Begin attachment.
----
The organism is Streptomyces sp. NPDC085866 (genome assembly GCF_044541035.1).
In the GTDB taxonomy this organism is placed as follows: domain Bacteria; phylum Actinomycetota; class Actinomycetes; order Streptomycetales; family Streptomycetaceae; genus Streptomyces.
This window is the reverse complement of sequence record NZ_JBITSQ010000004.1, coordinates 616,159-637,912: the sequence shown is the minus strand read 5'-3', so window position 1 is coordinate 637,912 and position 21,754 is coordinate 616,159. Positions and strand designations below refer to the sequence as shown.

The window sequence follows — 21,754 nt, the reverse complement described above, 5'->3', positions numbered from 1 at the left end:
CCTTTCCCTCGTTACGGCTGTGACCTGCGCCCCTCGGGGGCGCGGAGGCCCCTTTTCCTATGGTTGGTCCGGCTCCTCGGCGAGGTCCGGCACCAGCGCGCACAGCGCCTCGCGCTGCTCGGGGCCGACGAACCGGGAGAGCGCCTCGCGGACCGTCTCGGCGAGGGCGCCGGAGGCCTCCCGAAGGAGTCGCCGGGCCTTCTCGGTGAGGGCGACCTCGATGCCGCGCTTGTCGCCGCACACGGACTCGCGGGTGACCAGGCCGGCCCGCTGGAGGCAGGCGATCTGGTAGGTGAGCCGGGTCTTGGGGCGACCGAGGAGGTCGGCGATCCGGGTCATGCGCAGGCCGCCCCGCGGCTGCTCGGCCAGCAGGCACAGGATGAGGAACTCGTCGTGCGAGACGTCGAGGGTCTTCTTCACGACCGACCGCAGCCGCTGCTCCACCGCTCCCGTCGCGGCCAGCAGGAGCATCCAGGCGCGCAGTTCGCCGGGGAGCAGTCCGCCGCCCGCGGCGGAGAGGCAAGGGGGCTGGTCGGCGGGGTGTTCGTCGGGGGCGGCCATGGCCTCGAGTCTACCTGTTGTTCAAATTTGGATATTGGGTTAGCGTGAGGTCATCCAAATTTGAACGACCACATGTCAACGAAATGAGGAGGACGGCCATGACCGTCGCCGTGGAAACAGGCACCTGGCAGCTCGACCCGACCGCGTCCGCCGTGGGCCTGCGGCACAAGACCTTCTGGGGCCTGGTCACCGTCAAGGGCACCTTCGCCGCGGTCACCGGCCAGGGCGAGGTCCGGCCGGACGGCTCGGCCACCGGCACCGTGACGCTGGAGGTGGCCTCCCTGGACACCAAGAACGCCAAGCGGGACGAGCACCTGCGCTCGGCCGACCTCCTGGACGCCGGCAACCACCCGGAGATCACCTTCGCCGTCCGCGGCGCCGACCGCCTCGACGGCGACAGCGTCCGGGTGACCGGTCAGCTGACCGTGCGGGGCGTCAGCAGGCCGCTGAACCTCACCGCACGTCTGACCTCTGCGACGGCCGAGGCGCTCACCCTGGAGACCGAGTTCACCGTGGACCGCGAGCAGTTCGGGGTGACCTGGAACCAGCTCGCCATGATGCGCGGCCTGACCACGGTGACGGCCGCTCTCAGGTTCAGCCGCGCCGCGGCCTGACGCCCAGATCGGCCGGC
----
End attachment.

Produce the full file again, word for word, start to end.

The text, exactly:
The organism is Streptomyces sp. NPDC085866 (genome assembly GCF_044541035.1).
In the GTDB taxonomy this organism is placed as follows: domain Bacteria; phylum Actinomycetota; class Actinomycetes; order Streptomycetales; family Streptomycetaceae; genus Streptomyces.
This window is the reverse complement of sequence record NZ_JBITSQ010000004.1, coordinates 616,159-637,912: the sequence shown is the minus strand read 5'-3', so window position 1 is coordinate 637,912 and position 21,754 is coordinate 616,159. Positions and strand designations below refer to the sequence as shown.

The window sequence follows — 21,754 nt, the reverse complement described above, 5'->3', positions numbered from 1 at the left end:
CCTTTCCCTCGTTACGGCTGTGACCTGCGCCCCTCGGGGGCGCGGAGGCCCCTTTTCCTATGGTTGGTCCGGCTCCTCGGCGAGGTCCGGCACCAGCGCGCACAGCGCCTCGCGCTGCTCGGGGCCGACGAACCGGGAGAGCGCCTCGCGGACCGTCTCGGCGAGGGCGCCGGAGGCCTCCCGAAGGAGTCGCCGGGCCTTCTCGGTGAGGGCGACCTCGATGCCGCGCTTGTCGCCGCACACGGACTCGCGGGTGACCAGGCCGGCCCGCTGGAGGCAGGCGATCTGGTAGGTGAGCCGGGTCTTGGGGCGACCGAGGAGGTCGGCGATCCGGGTCATGCGCAGGCCGCCCCGCGGCTGCTCGGCCAGCAGGCACAGGATGAGGAACTCGTCGTGCGAGACGTCGAGGGTCTTCTTCACGACCGACCGCAGCCGCTGCTCCACCGCTCCCGTCGCGGCCAGCAGGAGCATCCAGGCGCGCAGTTCGCCGGGGAGCAGTCCGCCGCCCGCGGCGGAGAGGCAAGGGGGCTGGTCGGCGGGGTGTTCGTCGGGGGCGGCCATGGCCTCGAGTCTACCTGTTGTTCAAATTTGGATATTGGGTTAGCGTGAGGTCATCCAAATTTGAACGACCACATGTCAACGAAATGAGGAGGACGGCCATGACCGTCGCCGTGGAAACAGGCACCTGGCAGCTCGACCCGACCGCGTCCGCCGTGGGCCTGCGGCACAAGACCTTCTGGGGCCTGGTCACCGTCAAGGGCACCTTCGCCGCGGTCACCGGCCAGGGCGAGGTCCGGCCGGACGGCTCGGCCACCGGCACCGTGACGCTGGAGGTGGCCTCCCTGGACACCAAGAACGCCAAGCGGGACGAGCACCTGCGCTCGGCCGACCTCCTGGACGCCGGCAACCACCCGGAGATCACCTTCGCCGTCCGCGGCGCCGACCGCCTCGACGGCGACAGCGTCCGGGTGACCGGTCAGCTGACCGTGCGGGGCGTCAGCAGGCCGCTGAACCTCACCGCACGTCTGACCTCTGCGACGGCCGAGGCGCTCACCCTGGAGACCGAGTTCACCGTGGACCGCGAGCAGTTCGGGGTGACCTGGAACCAGCTCGCCATGATGCGCGGCCTGACCACGGTGACGGCCGCTCTCAGGTTCAGCCGCGCCGCGGCCTGACGCCCAGATCGGCCGGC